It was a story of TOO MUCH of a good thing in certain areas as Tropical Storm Idalia passed through the Carolinas last week. SFN’s Mike Davis gets the details from climatologist Corey Davis.
We needed the rain but maybe not so much in certain areas. What happened?
Yeah, Mike, we talked last week about some of the rainfall totals from the storm. Some places had more than eight inches and that included the wasteful area down in southeastern North Carolina. In the last week we’ve seen pretty high-water levels and flooding through the town of Whiteville, frankly, it looked like scenes that you would have expected from a big storm like Matthew or Florence. But again, just that heavy rainfall concentrated over that area. A caused a pretty big impact. And we’re still seeing along the Waccamaw River near there. Those stream levels are running at near record highs for this day of the year. So obviously, for only a tropical storm and that was a pretty big impact but again, just goes to show it that much rain can do. The better news is that for a lot of the farmers across eastern North and South Carolina, that should be good beneficial rains. Outside of where we had those eight edge totals. I suspect the farmers are probably a little bit happier. They may have had some standing water in the fields for a few days but we have seen a nice rebound in soil moisture conditions where some of those soils had really been drying out looking at places like Goldsboro and Kinston in eastern North Carolina, we’ve seen a nice recovery there. So I think the farmers that were starting to notice some fairly dry conditions in the fields, at least got a little bit of moisture to kind of bump them back up to where they ought to be for this time of the year.
Did that clear all the drought off of the map in North and South Carolina, Corey?
Well, not quite. And of course one thing with Idalia is that there was some good heavy rain in some spots that there was also a pretty tight gradient between places that saw the heavier rains and places that saw almost nothing at all. So looking up across the southern Piedmont in North Carolina, the Upstate in South Carolina, and especially in the northeast corner of North Carolina, those areas saw less than an inch of rain from the storm. In looking at places like Elizabeth City, we really didn’t see much improvement at all. Even things like groundwater conditions. And we’ve talked before about how shallow the groundwater aquifers are there so we would have hoped for more of a recharge but really didn’t see much. So as a result, we’ve still got some spots of moderate drought again, mainly in northeastern North Carolina, and then also down across Anson County and then down into Chester County, South Carolina. Those areas are still looking for a little bit more rain to fully lift themselves out of that drought.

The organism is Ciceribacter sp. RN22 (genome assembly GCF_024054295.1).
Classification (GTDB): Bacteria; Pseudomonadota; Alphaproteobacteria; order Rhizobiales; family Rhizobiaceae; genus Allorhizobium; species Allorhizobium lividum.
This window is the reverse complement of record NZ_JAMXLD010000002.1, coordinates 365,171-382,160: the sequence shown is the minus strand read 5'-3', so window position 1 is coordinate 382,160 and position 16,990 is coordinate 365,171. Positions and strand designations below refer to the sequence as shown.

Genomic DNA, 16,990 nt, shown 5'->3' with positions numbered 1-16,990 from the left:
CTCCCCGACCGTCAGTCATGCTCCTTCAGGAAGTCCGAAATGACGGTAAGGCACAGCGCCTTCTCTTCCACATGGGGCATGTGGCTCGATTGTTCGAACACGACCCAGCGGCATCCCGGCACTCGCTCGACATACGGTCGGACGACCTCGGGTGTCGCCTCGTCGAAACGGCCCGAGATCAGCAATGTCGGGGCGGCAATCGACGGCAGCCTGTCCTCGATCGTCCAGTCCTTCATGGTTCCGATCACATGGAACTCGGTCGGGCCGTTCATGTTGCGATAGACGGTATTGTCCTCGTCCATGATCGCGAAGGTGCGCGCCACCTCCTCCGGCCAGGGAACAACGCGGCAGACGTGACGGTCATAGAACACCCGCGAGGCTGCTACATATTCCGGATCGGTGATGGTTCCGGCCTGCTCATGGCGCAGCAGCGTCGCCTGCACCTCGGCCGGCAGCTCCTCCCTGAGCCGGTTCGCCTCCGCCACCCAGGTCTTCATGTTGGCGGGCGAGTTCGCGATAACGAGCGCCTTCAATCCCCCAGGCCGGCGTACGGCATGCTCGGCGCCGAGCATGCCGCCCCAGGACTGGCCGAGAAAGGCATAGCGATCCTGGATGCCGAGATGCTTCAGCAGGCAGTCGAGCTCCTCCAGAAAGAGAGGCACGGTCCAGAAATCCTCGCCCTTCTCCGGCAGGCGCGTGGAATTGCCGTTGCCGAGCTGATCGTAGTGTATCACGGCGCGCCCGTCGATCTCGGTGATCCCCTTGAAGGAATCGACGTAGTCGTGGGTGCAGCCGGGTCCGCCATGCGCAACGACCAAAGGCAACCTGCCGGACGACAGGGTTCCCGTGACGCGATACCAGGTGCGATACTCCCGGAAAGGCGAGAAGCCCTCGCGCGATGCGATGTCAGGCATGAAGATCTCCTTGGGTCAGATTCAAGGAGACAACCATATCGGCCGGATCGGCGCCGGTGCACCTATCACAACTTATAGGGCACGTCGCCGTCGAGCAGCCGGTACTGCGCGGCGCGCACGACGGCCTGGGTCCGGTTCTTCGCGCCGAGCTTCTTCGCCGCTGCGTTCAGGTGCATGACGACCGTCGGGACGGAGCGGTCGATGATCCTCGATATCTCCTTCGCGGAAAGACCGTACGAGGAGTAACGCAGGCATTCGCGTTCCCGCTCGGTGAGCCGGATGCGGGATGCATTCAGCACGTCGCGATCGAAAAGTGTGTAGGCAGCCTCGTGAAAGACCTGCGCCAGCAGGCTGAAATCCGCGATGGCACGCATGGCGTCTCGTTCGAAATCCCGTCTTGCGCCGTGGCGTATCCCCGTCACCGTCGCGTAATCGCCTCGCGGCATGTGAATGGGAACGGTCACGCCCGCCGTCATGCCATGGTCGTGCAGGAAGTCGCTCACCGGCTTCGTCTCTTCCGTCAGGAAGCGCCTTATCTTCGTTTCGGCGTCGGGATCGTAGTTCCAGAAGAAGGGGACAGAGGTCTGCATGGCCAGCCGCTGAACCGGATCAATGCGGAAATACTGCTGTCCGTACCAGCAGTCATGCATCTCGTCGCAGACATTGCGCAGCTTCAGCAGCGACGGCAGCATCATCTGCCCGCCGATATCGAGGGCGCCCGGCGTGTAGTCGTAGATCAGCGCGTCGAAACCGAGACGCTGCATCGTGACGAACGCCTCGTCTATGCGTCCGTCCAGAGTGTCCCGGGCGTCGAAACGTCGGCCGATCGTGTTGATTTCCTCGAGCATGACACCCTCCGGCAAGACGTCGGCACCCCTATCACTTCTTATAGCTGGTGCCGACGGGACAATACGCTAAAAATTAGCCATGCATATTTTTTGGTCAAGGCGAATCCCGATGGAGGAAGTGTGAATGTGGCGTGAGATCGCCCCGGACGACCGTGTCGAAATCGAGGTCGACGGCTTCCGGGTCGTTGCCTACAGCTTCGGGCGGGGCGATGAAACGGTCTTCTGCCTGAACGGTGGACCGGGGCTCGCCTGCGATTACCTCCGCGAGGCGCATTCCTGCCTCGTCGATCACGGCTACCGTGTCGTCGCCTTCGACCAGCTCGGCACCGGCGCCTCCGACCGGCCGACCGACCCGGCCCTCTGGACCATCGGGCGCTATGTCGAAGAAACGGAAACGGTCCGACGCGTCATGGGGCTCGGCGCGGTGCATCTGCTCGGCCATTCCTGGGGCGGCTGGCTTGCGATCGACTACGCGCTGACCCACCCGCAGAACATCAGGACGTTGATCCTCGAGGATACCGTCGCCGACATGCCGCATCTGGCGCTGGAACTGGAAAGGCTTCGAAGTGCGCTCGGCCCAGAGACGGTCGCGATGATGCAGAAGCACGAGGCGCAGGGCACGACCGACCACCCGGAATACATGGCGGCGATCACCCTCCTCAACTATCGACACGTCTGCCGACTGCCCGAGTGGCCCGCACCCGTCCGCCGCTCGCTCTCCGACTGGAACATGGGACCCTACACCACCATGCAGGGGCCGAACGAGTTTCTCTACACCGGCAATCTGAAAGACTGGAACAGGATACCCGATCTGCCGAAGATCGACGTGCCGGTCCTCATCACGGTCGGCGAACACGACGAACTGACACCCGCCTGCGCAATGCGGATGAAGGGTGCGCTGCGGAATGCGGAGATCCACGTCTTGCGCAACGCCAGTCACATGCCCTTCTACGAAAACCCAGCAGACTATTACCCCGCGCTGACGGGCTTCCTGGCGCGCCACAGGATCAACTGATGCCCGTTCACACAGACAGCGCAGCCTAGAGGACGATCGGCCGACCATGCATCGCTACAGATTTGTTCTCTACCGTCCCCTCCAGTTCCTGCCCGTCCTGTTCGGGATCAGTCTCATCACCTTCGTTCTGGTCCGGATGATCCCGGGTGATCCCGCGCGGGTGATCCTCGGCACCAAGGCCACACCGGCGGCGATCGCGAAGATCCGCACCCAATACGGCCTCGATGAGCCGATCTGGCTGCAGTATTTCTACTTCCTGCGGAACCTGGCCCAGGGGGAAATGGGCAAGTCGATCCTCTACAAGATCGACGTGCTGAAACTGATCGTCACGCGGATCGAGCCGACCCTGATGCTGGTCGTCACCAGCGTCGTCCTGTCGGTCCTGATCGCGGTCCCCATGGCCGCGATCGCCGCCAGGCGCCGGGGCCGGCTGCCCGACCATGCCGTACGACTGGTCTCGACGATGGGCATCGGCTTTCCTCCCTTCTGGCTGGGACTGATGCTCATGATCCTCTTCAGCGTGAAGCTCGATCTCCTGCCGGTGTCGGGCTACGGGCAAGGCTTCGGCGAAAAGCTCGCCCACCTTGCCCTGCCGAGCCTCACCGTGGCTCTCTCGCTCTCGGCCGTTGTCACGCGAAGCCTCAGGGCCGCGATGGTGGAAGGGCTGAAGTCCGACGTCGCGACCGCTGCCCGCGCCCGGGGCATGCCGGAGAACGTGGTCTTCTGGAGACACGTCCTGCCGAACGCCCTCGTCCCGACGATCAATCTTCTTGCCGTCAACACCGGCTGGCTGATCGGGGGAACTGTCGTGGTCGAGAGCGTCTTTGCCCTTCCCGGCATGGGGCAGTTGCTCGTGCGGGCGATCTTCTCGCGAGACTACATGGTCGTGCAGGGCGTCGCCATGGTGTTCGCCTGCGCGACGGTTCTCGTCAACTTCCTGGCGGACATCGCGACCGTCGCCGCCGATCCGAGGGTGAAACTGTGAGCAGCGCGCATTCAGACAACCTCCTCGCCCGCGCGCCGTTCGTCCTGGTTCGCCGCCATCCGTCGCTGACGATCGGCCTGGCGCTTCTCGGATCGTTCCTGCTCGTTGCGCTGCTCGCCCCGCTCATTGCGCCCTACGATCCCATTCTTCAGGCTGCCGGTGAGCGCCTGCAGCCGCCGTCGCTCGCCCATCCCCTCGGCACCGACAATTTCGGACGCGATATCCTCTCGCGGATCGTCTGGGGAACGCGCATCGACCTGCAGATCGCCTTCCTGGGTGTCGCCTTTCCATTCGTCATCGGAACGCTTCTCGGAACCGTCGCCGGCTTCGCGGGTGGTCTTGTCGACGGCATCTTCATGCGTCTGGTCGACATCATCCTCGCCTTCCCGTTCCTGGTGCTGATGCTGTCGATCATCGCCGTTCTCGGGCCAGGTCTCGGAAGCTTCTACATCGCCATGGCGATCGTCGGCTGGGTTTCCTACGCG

You know that old song? “It Never Rains in California” should have been “It Never Rains in Elizabeth City”, because we’re always talking about how dry it is up there. We’ve got more activity in the Atlantic, right?
That’s right, and we’re within a week of the typical peak of the season and it certainly looks like that out across the Atlantic now. We’ve seen the remnants of those storms like Franklin shift off to the north. And now that’s cleared the way for new storms. We’ve got a Hurricane Lee that’s about halfway across the Atlantic at the moment. Most of the forecasts are curving it to the north before he would get to the Carolinas. But it still looks like it’ll get close enough that it’s worth monitoring because even a small shift off to the west could potentially bring it into far eastern parts of the state. And then behind that there’s another system that’s just come off the coast of Africa looks like within the next couple of days that will become Tropical Storm Margot. That would be the 13th name storm of the season, which puts us right about it that long term average and if you’ll remember Mike, the updated forecast about a month ago from NOAA showed above normal activity. So once we get above 14 named storms, it would be in above normal season. So we expect to see more of that activity continue here in the month of September.
And of course if Lee were to move a little bit to the west, it would bring rains to eastern North Carolina and all places not named Elizabeth City. Let’s talk about the forecast. Any break in the heat coming, for crying out loud?
Yeah, we do have a nice break coming. We’re seeing a little bit of it today. Instead of those high temperatures in the mid to upper 90s. We’re going to be back into the upper 80s. And then especially tomorrow and Sunday, we will see a good bit of relief. There’s a cold front that’s coming in from the west and that’ll knock our temperatures back down into the mid 80s will also bring a little more cloud cover and even better chances of rain as that front sits over us through the weekend. So after that very hot start to September we were at 100 degrees in Raleigh back on Wednesday. Say it will set a new daily record high at 98 degrees on Wednesday as well. So we want to get those 90s and hundreds out of the way and get to some more comfortable, more full light conditions here soon.